Students celebrate Ramadan, fast to benefit Central Missouri Food Bank

The Muslim Students Organization held a Fast-a-thon for students to experience Ramadan.
Senior Phyllis Williams reads an article about Republican vice presidential nominee Sarah Palin Wednesday morning in her room. Williams awoke before dawn to eat breakfast before fasting the rest of the day for the Muslim Students Organization's fast-a-thon.

Senior Phyllis Williams set her alarm for 4:30 a.m. on Wednesday in order to eat breakfast before sunrise, but she pressed the snooze button and consequently was not able to eat again until after sunset.

As a participant in the Muslim Students Organization's Fast-a-thon, which benefits the Central Missouri Food Bank, Williams spent the day observing the Islamic holy month Ramadan.

"I wanted to have this cultural experience," she said.

Ramadan, historically the month when the revelation of the Quran came to the prophet Muhammad, is the ninth month of the lunar calendar. During this time, the five pillars of Islam - charity, pilgrimage, fasting, prayer and profession of faith - are especially important, MSO spokesman Nabihah Maqbool said.

Ramadan is one of the main tenants of Islam, senior Furqaan Sadiq said.

"You devote one month of the year to a sincere time of reflection," Sadiq said. "It reminds individuals and the community about charity, giving and recognizing that in everyday life we lose touch with human core values of being helpful and kind."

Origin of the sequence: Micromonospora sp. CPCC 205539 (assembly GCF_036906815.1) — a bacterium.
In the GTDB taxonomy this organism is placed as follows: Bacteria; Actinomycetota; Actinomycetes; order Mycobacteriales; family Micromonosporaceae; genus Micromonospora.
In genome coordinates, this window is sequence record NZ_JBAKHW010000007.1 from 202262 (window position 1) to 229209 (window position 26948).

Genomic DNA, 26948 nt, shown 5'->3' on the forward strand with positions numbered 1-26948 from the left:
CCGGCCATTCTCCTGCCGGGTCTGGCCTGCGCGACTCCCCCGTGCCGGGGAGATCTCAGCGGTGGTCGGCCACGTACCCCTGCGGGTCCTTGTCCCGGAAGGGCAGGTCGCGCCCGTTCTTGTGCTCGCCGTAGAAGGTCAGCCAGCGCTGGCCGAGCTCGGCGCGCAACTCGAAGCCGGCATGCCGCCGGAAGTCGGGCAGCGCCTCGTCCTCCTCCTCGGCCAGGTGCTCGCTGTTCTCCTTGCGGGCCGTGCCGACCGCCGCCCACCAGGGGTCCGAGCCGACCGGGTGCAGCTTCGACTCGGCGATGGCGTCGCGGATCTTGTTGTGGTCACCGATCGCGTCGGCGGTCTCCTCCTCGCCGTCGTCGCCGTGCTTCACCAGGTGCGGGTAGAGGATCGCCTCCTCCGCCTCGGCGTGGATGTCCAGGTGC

As part of Ramadan fard, or religious duty, Muslims fast from dawn until dusk. Fasting, Sadiq said, is an ancient tradition for any religion.

"For Muslims it's special, abstaining from one of the strongest human desires," he said.

Maqbool said she can look in her fridge, but she just can't eat anything in it.

"I baked brownies for two hours, but I didn't lick the spoon," she said.

For the past several years, MSO has held a Fast-a-thon as a fundraiser during Ramadan, an event open to everyone on campus regardless of faith. Participating students collected pledges for the Central Missouri Food Bank and then fasted on Wednesday, ending with Iftar, the fast-breaking meal, at dusk.

Sophomore Max Colburn said the idea of a Fast-a-thon sounded intriguing.

"I thought it would be an interesting experiment," he said. "It definitely gives you a different look at things. You don't have the idea of food to drag you through a class."

Having eaten a light dinner the night before and missing breakfast, Williams said she was hungry by 10 a.m. On a typical day, she would eat at noon, but during the Fast-a-thon, that was not an option. She said she began to reach for a bottle of water but caught herself and took a nap instead. Naps, she said, are key to escaping hunger.

Despite her relentless hunger, Williams never questioned the Fast-a-thon, she said.

"I wanted to have an accurate experience," she said. "After I got out of the box of hunger, it did allow time to focus on other things. I had time to refocus on what was going on in my life at the time."